FAI Interview with Adriana Aravena-Jokelainen, Case Manager at the FAI


Adriana Aravena-Jokelainen in a Nutshell

  • Case Manager at the FAI since March 2010
  • Previously, member of the Arbitration Practice Group of a leading Finnish law firm in Helsinki, Finland (2005-2009)
  • Before moving to Finland in 2003, lawyer with a full-service business law firm in Concepción, Chile
  • Postgraduate diploma in Biosafety, UNIDO (United Nations Industrial Development Organization) and Universidad de Concepción, Chile
  • Postgraduate diploma in European Studies, Universidad de Concepción, Chile
  • Chilean lawyer (Licenciado en Ciencias Jurídicas, Universidad de Concepción, Chile)
  • Bilingual industrial business management clerk German-Spanish (Kaufmännisches Berufsbildungszentrum INSALCO, Santiago, Chile; apprenticeship with BASF in Santiago de Chile)


How did you get interested in arbitration and working at the FAI?

I got interested in arbitration during my university studies in Chile. I had an excellent teacher of civil procedural law—a member of the Concepción Court of Appeals and later a member of the Chilean Supreme Court—, whose professionalism and enthusiasm ignited my interest in civil process and arbitration.

After moving to Finland, I landed in arbitration by chance. I was looking for a job as a lawyer and the opportunity came from a leading Finnish business law firm. That is how I have been involved in arbitration since 2005.  I joined the Arbitration Practice Group of this law firm, where I was member of a counsel team in an investment arbitration and assistant to international arbitrators. Later, in 2010, I moved to the FAI and was appointed case manager of domestic and international cases, which meant an interesting change of my perspective of arbitration and dispute resolution in general.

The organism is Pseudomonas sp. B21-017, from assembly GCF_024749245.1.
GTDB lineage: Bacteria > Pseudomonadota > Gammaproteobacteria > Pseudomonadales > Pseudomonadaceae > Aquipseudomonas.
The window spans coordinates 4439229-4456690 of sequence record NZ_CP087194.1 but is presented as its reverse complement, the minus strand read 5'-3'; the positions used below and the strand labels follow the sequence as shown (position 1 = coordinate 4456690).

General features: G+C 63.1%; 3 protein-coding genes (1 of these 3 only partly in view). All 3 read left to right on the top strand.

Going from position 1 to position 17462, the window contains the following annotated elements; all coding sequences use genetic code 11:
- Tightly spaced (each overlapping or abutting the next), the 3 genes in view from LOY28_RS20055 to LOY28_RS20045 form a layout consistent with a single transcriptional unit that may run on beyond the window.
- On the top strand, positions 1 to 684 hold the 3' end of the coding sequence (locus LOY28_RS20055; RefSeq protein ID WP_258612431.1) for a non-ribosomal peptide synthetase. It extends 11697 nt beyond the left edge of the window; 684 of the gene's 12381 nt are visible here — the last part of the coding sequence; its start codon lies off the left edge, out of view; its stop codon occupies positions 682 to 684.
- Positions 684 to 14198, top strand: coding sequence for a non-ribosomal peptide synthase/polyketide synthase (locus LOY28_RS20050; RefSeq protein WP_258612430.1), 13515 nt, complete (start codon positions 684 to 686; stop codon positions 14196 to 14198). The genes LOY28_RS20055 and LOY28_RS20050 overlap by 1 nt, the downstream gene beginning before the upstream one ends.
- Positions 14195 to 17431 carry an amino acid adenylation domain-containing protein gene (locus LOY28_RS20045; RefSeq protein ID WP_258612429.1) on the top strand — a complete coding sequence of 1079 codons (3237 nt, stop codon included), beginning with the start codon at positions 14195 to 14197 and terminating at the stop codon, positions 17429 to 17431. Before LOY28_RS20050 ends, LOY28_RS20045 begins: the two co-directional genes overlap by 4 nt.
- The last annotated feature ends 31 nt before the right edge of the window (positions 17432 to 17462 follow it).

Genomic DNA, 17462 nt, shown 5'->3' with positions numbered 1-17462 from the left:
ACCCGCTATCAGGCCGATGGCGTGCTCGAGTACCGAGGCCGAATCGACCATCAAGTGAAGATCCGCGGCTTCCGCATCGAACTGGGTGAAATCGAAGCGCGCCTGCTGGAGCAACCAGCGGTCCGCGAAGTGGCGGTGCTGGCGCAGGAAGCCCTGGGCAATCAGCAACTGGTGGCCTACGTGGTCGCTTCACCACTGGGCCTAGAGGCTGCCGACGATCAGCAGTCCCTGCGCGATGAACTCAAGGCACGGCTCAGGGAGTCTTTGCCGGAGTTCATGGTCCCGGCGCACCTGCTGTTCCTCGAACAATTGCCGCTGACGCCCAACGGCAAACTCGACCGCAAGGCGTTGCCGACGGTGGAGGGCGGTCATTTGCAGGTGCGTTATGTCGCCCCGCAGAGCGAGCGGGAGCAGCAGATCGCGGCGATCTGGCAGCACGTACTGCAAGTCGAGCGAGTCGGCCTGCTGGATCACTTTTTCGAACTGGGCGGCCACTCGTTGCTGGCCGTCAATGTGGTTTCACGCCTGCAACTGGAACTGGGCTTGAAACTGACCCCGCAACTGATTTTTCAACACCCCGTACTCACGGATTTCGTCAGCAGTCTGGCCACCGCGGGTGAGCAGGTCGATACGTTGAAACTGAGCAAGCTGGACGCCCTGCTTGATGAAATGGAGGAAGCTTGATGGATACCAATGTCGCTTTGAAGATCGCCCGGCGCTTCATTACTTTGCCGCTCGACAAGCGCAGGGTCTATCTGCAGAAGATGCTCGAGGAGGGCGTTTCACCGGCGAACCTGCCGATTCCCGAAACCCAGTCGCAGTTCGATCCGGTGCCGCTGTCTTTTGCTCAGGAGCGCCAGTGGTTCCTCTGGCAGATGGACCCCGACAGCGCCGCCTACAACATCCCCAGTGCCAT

Furthermore, my interest in this area of dispute resolution has motivated me to publish some articles on arbitration in Finland and institutional arbitration in international publications.


What is the best thing about working at the FAI?

The best thing for me has been the opportunity to further enhance my understanding of dispute resolution whilst being part of a great team of people striving for excellence in customer service. The FAI is extremely client-oriented; this focus on arbitration and mediation customers guides our improvements for a better and more efficient service.


What is the most challenging aspect in your work?

Pace of work and accuracy. As case managers, we are administering several cases at the same time. We need to be very focused and accurate to manage every case in an efficient manner.


If you could choose, what would you change in the field of arbitration or dispute resolution in general?

I would encourage businesses to focus more on dispute prevention and effective planning for dispute resolution, so that they find the best possible solutions and resolution methods for business problems. This includes thinking through the implications of choosing any dispute resolution method before drafting the dispute resolution clause and including it in a contract.


Any fond memory related to your work that you would like to share with us?

I have a very fond memory of the FAI’s 100th anniversary celebration in 2011, which marked the beginning of our international arbitration events (currently known as Helsinki International Arbitration Day— HIAD). It was a great honour and pleasure to be involved in the organisation of the anniversary event and in HIAD’s first editions. I feel very proud of the work that has been done, and continues to be done, by the FAI in order to position Finland on the world’s arbitration map.

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